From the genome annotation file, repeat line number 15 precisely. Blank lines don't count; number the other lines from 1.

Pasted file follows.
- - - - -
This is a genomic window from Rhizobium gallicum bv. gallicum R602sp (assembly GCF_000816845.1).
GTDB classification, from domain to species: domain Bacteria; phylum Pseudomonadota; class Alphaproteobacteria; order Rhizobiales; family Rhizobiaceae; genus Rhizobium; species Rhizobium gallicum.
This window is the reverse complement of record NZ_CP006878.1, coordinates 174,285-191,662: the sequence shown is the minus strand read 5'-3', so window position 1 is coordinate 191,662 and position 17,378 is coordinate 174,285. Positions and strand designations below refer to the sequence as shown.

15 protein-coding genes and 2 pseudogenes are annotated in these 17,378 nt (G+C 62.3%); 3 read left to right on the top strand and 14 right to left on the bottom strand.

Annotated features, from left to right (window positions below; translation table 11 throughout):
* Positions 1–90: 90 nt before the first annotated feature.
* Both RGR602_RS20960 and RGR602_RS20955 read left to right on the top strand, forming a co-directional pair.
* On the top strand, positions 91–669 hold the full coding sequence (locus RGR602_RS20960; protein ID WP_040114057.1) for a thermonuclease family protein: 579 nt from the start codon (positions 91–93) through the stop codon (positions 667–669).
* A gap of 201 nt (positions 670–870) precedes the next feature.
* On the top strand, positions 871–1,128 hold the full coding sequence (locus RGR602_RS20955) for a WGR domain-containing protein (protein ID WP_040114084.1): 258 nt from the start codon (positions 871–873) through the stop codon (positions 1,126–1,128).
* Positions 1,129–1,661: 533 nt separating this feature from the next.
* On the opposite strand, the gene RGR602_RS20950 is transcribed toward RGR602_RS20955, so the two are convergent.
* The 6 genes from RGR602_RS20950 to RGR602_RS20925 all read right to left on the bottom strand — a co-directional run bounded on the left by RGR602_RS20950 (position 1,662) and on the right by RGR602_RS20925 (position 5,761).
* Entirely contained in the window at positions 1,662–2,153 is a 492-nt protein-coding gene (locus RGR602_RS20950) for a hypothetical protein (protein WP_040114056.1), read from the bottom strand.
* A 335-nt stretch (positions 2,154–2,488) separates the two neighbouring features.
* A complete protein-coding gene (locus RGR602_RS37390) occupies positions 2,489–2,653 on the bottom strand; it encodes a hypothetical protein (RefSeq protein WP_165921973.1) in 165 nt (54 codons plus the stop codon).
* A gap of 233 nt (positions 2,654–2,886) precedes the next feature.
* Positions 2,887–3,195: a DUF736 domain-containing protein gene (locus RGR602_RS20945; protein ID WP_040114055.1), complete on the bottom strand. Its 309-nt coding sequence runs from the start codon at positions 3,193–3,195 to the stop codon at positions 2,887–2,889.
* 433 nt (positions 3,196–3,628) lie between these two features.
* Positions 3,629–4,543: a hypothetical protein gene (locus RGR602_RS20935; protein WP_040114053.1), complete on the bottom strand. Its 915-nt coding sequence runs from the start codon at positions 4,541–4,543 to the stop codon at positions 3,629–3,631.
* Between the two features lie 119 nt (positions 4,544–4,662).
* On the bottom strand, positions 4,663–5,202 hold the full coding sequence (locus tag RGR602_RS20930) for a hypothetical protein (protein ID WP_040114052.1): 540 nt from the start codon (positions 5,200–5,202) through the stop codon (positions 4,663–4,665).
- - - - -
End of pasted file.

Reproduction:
* A 335-nt stretch (positions 2,154–2,488) separates the two neighbouring features.